End Of The World As We Know It?

by. Henry Meier

In poker, as in life, you can do more harm than good by over-reacting to the worst case scenario.  For instance, if you fold every time someone raises, then you’re never going to be in the game for the big money.  Imagine if the Tom Brady, the Patriot’s quarterback, reacted to the news that his team had recruited Tim Tebow by demanding to be traded.  What does this have to do with credit unions?

Well, yesterday the Senate Finance Committee released a paper outlining possible tax reforms and not surprisingly one of the suggested reform options is the elimination or narrowing of the credit union tax exemption.  So first, let’s not over-react.  According to the Senate Finance Committee’s website, this tax reform options paper includes “ideas from across the spectrum and, as such, do[es] not necessarily have the endorsement of the Chairman or Ranking Member.”   In addition, let’s keep in mind that it would be difficult to find any proposal reconsidering the government’s tax policy over the last fifty years that doesn’t at least broach the subject of the credit union tax exemption.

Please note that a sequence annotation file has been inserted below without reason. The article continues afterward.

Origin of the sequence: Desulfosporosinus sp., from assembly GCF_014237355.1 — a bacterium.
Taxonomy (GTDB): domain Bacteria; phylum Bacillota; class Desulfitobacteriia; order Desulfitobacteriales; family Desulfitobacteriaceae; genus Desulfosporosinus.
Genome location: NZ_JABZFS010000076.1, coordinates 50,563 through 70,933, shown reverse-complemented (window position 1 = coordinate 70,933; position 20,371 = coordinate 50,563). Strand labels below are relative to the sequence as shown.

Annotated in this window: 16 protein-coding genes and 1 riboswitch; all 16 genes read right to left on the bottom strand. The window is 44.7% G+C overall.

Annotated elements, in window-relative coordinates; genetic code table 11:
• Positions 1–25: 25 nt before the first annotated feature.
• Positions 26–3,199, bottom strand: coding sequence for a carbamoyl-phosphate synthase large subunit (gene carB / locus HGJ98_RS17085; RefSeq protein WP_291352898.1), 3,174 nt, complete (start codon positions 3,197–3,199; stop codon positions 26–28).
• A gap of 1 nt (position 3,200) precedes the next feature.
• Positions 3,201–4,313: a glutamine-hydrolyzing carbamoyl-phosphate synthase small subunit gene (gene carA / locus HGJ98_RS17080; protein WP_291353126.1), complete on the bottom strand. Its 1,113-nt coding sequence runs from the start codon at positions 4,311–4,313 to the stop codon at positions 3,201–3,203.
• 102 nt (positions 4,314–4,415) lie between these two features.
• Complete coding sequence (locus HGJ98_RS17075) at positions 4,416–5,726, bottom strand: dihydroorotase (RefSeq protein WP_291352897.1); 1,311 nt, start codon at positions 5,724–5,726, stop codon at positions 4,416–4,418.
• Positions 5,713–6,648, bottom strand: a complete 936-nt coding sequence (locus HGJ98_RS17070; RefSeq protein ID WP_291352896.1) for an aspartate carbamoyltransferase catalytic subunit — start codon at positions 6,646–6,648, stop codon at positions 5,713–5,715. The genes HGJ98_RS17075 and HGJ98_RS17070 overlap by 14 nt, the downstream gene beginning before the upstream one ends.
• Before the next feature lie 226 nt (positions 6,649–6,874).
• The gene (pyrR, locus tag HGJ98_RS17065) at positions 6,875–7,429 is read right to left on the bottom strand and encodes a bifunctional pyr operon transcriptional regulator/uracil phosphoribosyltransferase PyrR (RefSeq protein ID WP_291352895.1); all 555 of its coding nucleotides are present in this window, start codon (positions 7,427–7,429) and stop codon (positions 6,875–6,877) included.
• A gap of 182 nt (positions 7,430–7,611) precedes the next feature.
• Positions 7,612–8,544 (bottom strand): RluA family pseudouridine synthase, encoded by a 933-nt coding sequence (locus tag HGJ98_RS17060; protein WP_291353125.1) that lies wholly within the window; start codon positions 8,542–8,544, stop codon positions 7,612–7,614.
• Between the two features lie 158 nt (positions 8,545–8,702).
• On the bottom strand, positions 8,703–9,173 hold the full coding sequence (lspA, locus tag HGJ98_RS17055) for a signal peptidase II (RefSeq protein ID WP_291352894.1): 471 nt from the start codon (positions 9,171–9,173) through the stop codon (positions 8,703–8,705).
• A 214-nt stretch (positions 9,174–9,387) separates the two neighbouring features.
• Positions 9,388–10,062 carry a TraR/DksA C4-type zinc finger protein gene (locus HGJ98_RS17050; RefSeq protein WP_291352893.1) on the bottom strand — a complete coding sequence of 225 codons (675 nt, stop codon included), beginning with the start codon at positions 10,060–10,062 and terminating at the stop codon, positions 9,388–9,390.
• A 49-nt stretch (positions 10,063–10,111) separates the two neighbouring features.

But yesterday’s report is different.  First, as CUNA has correctly pointed out, tax reform has never been this seriously considered since at least 1986.  While it is looking increasingly unlikely that Congress will be able to seriously consider fundamental tax reform this year, who knows what the political winds will bring in the coming months.

Yesterday’s option paper might also signal a more nuanced attack on the credit union tax exemption.  By suggesting that Congress should consider tightening requirements for non-profit organizations exempted from the unrelated business income tax (UBIT), we may be seeing the first salvo in an argument in which credit union critics argue that they are not pushing to get rid of the credit union tax exemption in its entirety, but simply looking to make sure that the tax exemption only applies to activities related to the core functions of credit unions.  However, as we have seen in the IRS’s unsuccessful efforts to impose UBIT taxes on state chartered credit unions, if we allow the IRS to decide which activities and services are related to helping consumers, particularly people of modest means, we might as well all start converting to banks.

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